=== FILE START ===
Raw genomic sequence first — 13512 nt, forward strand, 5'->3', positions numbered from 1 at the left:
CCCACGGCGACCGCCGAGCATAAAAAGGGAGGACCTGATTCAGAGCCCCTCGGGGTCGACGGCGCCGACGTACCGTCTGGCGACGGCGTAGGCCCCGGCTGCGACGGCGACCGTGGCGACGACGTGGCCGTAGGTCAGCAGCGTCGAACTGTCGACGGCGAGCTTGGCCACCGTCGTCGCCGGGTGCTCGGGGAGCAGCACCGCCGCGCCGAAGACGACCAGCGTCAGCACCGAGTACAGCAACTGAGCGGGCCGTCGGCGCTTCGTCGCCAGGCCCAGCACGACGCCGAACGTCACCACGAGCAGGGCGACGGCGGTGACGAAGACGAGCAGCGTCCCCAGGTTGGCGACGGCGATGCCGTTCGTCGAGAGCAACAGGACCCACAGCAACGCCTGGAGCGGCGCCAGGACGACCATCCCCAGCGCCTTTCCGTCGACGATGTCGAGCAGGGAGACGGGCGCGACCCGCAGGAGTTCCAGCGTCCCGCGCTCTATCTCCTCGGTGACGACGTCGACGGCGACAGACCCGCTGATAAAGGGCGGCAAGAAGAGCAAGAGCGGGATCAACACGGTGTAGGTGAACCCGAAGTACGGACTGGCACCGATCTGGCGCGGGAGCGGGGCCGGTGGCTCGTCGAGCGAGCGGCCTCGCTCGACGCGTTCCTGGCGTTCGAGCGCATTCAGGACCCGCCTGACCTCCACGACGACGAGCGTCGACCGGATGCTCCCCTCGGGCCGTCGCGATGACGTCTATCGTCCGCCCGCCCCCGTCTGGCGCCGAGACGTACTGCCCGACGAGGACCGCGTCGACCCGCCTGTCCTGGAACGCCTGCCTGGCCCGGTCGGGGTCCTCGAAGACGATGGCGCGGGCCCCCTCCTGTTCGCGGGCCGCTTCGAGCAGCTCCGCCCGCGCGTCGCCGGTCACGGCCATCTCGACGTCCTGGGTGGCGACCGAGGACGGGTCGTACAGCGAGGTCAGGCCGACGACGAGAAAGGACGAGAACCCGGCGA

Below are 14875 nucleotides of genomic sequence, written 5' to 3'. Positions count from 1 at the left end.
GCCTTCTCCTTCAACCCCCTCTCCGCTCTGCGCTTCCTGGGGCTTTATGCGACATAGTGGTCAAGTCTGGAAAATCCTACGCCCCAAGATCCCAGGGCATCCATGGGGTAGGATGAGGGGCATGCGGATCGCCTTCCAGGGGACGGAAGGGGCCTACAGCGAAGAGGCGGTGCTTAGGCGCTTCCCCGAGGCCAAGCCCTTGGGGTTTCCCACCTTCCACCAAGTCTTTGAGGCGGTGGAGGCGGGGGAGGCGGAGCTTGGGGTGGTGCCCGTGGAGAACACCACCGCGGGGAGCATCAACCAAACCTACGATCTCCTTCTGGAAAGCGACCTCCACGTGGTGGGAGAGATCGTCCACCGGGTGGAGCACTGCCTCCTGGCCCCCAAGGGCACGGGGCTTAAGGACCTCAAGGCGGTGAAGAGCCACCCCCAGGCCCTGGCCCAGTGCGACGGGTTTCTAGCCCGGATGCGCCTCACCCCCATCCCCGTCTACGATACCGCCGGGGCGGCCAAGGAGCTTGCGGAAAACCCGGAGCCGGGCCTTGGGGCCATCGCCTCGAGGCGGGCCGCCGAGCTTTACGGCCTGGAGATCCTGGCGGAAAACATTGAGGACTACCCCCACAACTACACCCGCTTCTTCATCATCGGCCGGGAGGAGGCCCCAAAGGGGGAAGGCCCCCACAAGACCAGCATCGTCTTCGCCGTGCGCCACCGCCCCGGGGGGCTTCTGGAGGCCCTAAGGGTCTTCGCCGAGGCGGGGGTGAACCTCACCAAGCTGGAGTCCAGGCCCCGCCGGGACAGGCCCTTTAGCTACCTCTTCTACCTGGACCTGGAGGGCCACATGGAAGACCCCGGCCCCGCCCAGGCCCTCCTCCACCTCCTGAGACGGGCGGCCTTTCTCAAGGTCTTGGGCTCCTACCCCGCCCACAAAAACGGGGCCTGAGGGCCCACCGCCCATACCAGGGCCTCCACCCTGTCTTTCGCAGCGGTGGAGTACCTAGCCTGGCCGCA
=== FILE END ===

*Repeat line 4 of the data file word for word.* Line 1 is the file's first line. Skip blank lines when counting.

GCCTTCTCCTTCAACCCCCTCTCCGCTCTGCGCTTCCTGGGGCTTTATGCGACATAGTGGTCAAGTCTGGAAAATCCTACGCCCCAAGATCCCAGGGCATCCATGGGGTAGGATGAGGGGCATGCGGATCGCCTTCCAGGGGACGGAAGGGGCCTACAGCGAAGAGGCGGTGCTTAGGCGCTTCCCCGAGGCCAAGCCCTTGGGGTTTCCCACCTTCCACCAAGTCTTTGAGGCGGTGGAGGCGGGGGAGGCGGAGCTTGGGGTGGTGCCCGTGGAGAACACCACCGCGGGGAGCATCAACCAAACCTACGATCTCCTTCTGGAAAGCGACCTCCACGTGGTGGGAGAGATCGTCCACCGGGTGGAGCACTGCCTCCTGGCCCCCAAGGGCACGGGGCTTAAGGACCTCAAGGCGGTGAAGAGCCACCCCCAGGCCCTGGCCCAGTGCGACGGGTTTCTAGCCCGGATGCGCCTCACCCCCATCCCCGTCTACGATACCGCCGGGGCGGCCAAGGAGCTTGCGGAAAACCCGGAGCCGGGCCTTGGGGCCATCGCCTCGAGGCGGGCCGCCGAGCTTTACGGCCTGGAGATCCTGGCGGAAAACATTGAGGACTACCCCCACAACTACACCCGCTTCTTCATCATCGGCCGGGAGGAGGCCCCAAAGGGGGAAGGCCCCCACAAGACCAGCATCGTCTTCGCCGTGCGCCACCGCCCCGGGGGGCTTCTGGAGGCCCTAAGGGTCTTCGCCGAGGCGGGGGTGAACCTCACCAAGCTGGAGTCCAGGCCCCGCCGGGACAGGCCCTTTAGCTACCTCTTCTACCTGGACCTGGAGGGCCACATGGAAGACCCCGGCCCCGCCCAGGCCCTCCTCCACCTCCTGAGACGGGCGGCCTTTCTCAAGGTCTTGGGCTCCTACCCCGCCCACAAAAACGGGGCCTGAGGGCCCACCGCCCATACCAGGGCCTCCACCCTGTCTTTCGCAGCGGTGGAGTACCTAGCCTGGCCGCA